FPPC opposes same-sex marriage. According to the Associated Press and AP reporter Brendan Farrington, in a Sunday story (HT Twitchy) carried at the Miami Herald which seems not to have appeared at the wire service's national site, that means the FPPC is "anti-gay":
Given the multiple media comparisons being made between President Obama’s handling of ObamaCare and President Bush’s handling of Hurricane Katrina, it was bound to happen that someone on MSNBC would go nuclear and chalk up 9/11 to be George W. Bush's fault.
Speaking to MSNBC host Ed Schultz on November 18, radio host Mike Papantonio MSNBC leapt at the opportunity to slam the nation's 43rd chief executive, arguing that:
3,000 Americans were murdered, because the Republican administration didn't have the discipline or the good sense to read a presidential briefing.[MP3 audio here. See video after break.]
Despite a running time of four hours, NBC's Today show on Tuesday skipped a blistering poll for Barack Obama and the latest news about the disastrous rollout of the President's health care law. Yet, the morning show managed five minutes for discussing the new TV special from singer John Rich and three minutes on table etiquette for Thanksgiving. Not exactly pressing topics. In contrast, both ABC's Good Morning America and CBS This Morning covered the current wave of bad news.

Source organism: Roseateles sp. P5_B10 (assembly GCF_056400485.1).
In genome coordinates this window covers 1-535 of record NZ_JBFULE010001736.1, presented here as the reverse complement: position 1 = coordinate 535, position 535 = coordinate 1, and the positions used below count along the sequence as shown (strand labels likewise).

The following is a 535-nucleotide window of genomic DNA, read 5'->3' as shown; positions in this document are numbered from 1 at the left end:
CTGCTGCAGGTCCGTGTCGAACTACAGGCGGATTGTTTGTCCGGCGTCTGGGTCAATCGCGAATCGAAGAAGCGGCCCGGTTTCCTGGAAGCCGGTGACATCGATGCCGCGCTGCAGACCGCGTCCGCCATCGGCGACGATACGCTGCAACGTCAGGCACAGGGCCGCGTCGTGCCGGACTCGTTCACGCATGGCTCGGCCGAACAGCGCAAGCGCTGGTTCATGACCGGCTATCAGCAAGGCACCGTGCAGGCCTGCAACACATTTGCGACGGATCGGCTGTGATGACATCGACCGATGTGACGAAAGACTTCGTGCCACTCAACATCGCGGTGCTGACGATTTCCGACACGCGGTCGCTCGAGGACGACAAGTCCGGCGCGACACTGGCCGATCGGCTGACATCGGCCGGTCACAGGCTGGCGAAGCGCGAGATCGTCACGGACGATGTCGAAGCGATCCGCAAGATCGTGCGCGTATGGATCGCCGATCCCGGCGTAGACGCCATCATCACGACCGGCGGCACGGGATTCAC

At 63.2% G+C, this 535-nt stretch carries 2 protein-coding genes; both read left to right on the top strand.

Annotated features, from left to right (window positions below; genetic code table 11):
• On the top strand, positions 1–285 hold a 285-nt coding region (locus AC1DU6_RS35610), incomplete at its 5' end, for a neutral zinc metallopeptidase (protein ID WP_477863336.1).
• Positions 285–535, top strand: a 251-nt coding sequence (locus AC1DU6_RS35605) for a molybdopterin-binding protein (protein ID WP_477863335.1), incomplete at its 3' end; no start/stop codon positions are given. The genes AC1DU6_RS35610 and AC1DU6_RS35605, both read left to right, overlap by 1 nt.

An ABC News/Washington Post survey found Obama's approval rating at just 42 percent, what Jon Karl referred to as "the lowest job approval we have ever seen" for his presidency. GMA's George Stephanopoulos conceded that these are "brutal numbers." Karl even relayed this result: "We asked voters if they can have a mulligan on the 2012 presidential election, who they would vote for? A plurality now say they would vote for Romney over Obama." [See video below. MP3 audio here.] The journalists also focused on what the administration knew in advance of the impending ObamaCare collapse.